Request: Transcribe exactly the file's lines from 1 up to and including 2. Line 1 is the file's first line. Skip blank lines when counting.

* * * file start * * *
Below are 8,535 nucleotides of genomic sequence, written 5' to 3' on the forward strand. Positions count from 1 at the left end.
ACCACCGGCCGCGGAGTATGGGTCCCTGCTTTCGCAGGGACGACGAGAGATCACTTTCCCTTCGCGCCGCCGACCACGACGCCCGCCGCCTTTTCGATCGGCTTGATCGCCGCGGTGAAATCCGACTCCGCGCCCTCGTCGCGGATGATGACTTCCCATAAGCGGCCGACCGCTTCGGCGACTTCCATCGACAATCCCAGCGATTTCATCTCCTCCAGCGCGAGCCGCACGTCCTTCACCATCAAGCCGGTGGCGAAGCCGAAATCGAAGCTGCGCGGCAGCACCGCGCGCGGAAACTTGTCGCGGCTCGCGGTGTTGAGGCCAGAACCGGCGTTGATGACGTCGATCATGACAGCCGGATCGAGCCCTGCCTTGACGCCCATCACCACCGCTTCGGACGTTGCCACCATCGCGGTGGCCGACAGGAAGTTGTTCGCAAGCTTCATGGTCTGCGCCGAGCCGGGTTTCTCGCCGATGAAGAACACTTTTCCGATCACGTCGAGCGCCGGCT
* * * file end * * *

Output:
Below are 8,535 nucleotides of genomic sequence, written 5' to 3' on the forward strand. Positions count from 1 at the left end.
ACCACCGGCCGCGGAGTATGGGTCCCTGCTTTCGCAGGGACGACGAGAGATCACTTTCCCTTCGCGCCGCCGACCACGACGCCCGCCGCCTTTTCGATCGGCTTGATCGCCGCGGTGAAATCCGACTCCGCGCCCTCGTCGCGGATGATGACTTCCCATAAGCGGCCGACCGCTTCGGCGACTTCCATCGACAATCCCAGCGATTTCATCTCCTCCAGCGCGAGCCGCACGTCCTTCACCATCAAGCCGGTGGCGAAGCCGAAATCGAAGCTGCGCGGCAGCACCGCGCGCGGAAACTTGTCGCGGCTCGCGGTGTTGAGGCCAGAACCGGCGTTGATGACGTCGATCATGACAGCCGGATCGAGCCCTGCCTTGACGCCCATCACCACCGCTTCGGACGTTGCCACCATCGCGGTGGCCGACAGGAAGTTGTTCGCAAGCTTCATGGTCTGCGCCGAGCCGGGTTTCTCGCCGATGAAGAACACTTTTCCGATCACGTCGAGCGCCGGCT